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commercial tenant paid landlord 11,000 so that landlord can make improvements to property for tenant's use. payment was due prior to construction. Tenant approved constructions drawings and moved in. 1 yr. later tenant paid 4,000 in security de...
The rights and obligations of landlord and tenant under a commercial lease are governed almost exclusivley by the written lease, to the extent the lease covers the disputed issues. Here, it appears the $11,000 paid by tenant was expressly stated to be nonrefundable, so tenant likely gets none of that back. Landlord's request that tenant vacate should have been in writing, but if tenant acknowleges the request, the point is moot. It appears tenant has almost no rights, as a tenant in default. Landlord can re-enter the premises, but only if doing so does not disturb the peace. If tenant resists landlord's entry (ie, changes locks, or otherwise blocks landlord's entry), landlord must file court action and get a sheriff's assistance before entering. Landlord has duty to mitigate damages, by seeking a substitue tenant (ie, list building for lease, using broker or other commercial means). If landlord fails to do so, tenant has right to challenge landlord's claim for lost rent, and likey have such claim reduced by amount lanlord could have received in rent had landlord tried. There are numerous issue in these circumstances, and a careful review of the written lease is critical.See question
Wanting simple buy sell forms, but need to know what is required in order for deed to be assigned?
Unfortunately, this situation may not lend itself to simple forms. To start, the parties should contact the time-share administrator/management company, if any. That office would likely have an instruction sheet on procedures for transferring ownership, including forms. If there is no such office, buyer should proceed cautiously, as there are many different forms of time share ownership, and therefore different procedures for transfer. For starters, find out if the ownership rights include a deeded interest, or merely shared use rights for a term of years. If its the latter, find out how many years are left. In any event, a buyer must check into whether there are any restricitions on transfer, what the maintenance charge is per year, and whether the seller is current in payment of maintenance charges.See question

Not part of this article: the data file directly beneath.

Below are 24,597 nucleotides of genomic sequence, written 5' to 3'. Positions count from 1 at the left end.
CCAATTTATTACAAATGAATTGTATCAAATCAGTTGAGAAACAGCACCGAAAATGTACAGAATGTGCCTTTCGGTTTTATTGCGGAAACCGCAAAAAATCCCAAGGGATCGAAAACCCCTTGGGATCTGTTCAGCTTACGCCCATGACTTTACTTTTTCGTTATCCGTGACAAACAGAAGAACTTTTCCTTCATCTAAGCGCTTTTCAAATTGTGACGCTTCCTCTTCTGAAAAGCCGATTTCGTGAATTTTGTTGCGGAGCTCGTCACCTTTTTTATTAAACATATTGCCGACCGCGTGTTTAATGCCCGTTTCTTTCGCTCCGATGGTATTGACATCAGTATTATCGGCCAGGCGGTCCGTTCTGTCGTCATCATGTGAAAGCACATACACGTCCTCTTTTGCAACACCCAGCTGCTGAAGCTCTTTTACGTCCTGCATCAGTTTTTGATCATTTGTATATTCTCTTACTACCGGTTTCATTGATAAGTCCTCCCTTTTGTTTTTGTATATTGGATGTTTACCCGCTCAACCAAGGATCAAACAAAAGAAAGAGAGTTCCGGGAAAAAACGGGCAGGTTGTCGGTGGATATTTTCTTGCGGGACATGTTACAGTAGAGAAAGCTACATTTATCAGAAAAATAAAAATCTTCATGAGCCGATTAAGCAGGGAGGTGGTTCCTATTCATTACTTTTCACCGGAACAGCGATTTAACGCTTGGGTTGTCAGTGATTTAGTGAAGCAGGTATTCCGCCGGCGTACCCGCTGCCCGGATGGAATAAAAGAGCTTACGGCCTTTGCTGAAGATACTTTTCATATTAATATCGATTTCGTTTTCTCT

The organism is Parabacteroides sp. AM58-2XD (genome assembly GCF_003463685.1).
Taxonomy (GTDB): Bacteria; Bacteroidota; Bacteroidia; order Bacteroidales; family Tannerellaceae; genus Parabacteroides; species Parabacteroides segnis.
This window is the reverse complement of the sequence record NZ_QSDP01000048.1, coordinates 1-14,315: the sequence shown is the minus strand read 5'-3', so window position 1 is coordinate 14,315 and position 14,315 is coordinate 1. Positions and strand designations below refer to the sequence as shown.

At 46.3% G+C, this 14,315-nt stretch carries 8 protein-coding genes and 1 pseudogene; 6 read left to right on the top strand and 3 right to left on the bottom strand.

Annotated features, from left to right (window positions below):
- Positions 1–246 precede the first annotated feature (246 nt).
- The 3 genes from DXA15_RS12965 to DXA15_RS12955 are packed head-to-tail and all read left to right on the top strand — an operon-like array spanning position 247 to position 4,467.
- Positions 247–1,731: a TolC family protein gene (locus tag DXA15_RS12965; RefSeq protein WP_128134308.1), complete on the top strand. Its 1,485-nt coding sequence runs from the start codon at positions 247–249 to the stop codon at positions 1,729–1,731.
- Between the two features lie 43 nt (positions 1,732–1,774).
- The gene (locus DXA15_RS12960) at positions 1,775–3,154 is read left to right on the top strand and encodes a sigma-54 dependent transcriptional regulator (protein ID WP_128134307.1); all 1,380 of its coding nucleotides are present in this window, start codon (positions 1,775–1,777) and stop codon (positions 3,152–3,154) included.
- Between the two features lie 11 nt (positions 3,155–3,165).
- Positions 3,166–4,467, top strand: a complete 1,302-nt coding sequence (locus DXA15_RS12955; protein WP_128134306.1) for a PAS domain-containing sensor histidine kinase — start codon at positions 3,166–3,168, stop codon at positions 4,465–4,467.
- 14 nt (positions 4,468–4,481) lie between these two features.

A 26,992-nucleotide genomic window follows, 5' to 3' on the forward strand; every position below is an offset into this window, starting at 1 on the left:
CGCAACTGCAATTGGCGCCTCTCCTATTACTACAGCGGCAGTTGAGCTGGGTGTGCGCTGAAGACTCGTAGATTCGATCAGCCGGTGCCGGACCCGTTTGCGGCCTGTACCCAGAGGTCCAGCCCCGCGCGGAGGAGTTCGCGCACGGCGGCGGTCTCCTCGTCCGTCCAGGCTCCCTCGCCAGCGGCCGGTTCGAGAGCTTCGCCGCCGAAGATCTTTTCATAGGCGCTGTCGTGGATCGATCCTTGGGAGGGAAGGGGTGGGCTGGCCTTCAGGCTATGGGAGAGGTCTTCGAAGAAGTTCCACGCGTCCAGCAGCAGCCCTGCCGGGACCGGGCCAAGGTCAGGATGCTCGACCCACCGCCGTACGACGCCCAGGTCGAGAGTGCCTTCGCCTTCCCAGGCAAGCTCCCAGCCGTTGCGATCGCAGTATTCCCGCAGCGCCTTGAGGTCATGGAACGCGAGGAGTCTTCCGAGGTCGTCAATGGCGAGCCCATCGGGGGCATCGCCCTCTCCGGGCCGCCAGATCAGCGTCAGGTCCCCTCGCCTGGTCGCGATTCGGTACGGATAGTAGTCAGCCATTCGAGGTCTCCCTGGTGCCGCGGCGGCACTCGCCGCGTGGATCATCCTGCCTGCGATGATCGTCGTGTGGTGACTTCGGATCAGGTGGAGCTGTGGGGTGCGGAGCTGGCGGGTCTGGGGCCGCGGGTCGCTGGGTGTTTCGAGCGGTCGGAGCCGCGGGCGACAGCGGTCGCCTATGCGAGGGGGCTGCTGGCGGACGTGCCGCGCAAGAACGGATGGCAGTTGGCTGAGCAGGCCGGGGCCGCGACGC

i rented a townhouse for three years. i had a year to year lease. each time i wouldrenew my lease i was required to have a cosigner because of my bad credit. going into my fourth year i signed the lease and my cosigners name was not on it nor w...
It is quite possible that the cosigner is liable, but it depends on the language used in the original document signed by the cosigner. Most co-signer forms have language stating that the co-signer is liable for all charges under the current lease, and all extensions or renewals of it. If that is not the case here, then the co-signer has a strong argument that the co-signer was released from liability when the landlord signed an extention of the lease.See question
I have a month to month lease for my small business. Nothing is in writing as there have been two new owners to the property since I first signed a lease more than ten years ago. The current ownership group indicated they may be planning on cancel...